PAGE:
Vegans and vegetarians rely on good sources of plant based protein to meet their dietary needs, and more people are looking to consume plant based proteins. Some see a health advantage, some prefer eating closer to the earth, and others are trying to eat lower on the food chain.
Beans and legumes top the list of plant proteins, yielding 14-15 grams of protein per cup when cooked–about 20-25% of total calories. Nuts and seeds offer a modest source of protein. Peanuts are one of the best sources with 3-4 grams of protein per 2 tablespoons. Nuts are a rich source of calories, so they yield only 3-4% of their calories from protein. But they come in a great package with low glycemic carbohydrate coupled with healthy fats. Nuts and seeds work great.
Grain products typically yield 2 grams of protein per serving (ie’ one ounce of bread or 1/2 cup of cooked grain), yielding about 10% of calories from protein. Unfortunately the increasing amount of protein of wheat is basically an increased amount of gluten as well. This doesn’t bode well for the escalating number of people suffering with greater gluten intolerance or diagnosable Celiac disease.
The good news is that a number of vegetables offer a surprising 30-40% of their calories from protein. A quick survey of the Pennington and Church Food Composition Tables, shows the following vegetables may be a significant source of protein in your diet–but only if you eat enough of them.
The challenge with most of these vegetables is that the protein is packaged in a significant amount of water, fiber and volume. With the exception of peas (which actually offer a bit below 30% protein), these vegetables are so low in calories that Weight Watchers considers them “free” foods. Most of them offer less than 25 calories per 1/2 cup cooked serving. Lettuces notoriously only contribute 7-10 calories per cup.
WHAT IS A FRUIT? WHAT IS A VEGETABLE?
Interestingly, many vegetables that yield little protein also tend to be sweeter; They are actually considered fruits by botanists. Good examples include cucumbers, tomatoes, peppers, squash, pea pods and corn. It’s no surprise that their nutritional profile looks much like other fruits: mostly carbohydrate, great fiber and other nutrients, but very little protein.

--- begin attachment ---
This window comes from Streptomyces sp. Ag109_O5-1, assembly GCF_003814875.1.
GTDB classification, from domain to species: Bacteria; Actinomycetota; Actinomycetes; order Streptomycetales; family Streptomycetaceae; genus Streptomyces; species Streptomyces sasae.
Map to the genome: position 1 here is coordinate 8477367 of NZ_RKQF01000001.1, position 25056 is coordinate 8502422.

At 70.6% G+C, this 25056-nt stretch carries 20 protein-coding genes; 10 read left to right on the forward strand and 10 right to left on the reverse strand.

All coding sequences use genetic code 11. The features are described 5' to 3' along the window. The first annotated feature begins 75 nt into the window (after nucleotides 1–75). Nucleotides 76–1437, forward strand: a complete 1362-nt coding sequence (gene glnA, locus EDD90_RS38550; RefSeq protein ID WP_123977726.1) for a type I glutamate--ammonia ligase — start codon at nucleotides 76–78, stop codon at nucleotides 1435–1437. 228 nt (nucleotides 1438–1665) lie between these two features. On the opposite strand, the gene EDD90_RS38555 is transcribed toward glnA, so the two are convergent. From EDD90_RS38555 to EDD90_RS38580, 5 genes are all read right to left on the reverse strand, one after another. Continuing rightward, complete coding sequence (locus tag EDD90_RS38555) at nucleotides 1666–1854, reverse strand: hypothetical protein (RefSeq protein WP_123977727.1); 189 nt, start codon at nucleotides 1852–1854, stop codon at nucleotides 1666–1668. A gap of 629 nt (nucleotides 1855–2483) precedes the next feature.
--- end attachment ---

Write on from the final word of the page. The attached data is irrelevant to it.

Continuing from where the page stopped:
Adding to the confusion, other vegetables are really sweet. Think beets, carrots, young broccoli and cauliflower. (Especially when they are not overcooked!) And some fruits are mostly fat: avocados, olives, nuts and sunflower seeds.
IS PLANT PROTEIN ADEQUATE?
It is not difficult to consume enough grams of protein with a vegetarian, even a vegan diet. The challenge is eating enough vegetable to feel satisfied. Many vegetarian clients state they feel more satisfied when they eat a mix of protein sources. Say, beans and rice along with fruit and yogurt. Vegans add nuts and seeds to grain products, like granola and muesli. Some may serve a rich vegetable stew over rice or other grain. Those who know tell me when they mix 2-3 vegetarian sources of protein in the same meal, they feel more satisfied.
I concur. A peanut butter sandwich or a cup of Siggi’s yogurt chased with a tablespoon of peanut butter fuels me for hours–better than just one item. A hearty ratatouille with a chunk of cheese and a edge of hearty bread can be amazingly satisfying. In the summer I love sitting down to a fresh green salad with feta and sunflower seeds.
I doubt I will voluntarily give up my omnivorous ways, but vegetables are a delicious way to enjoy adequate protein while stepping lighter on the planet. What is your favorite way to include vegetable protein during the day?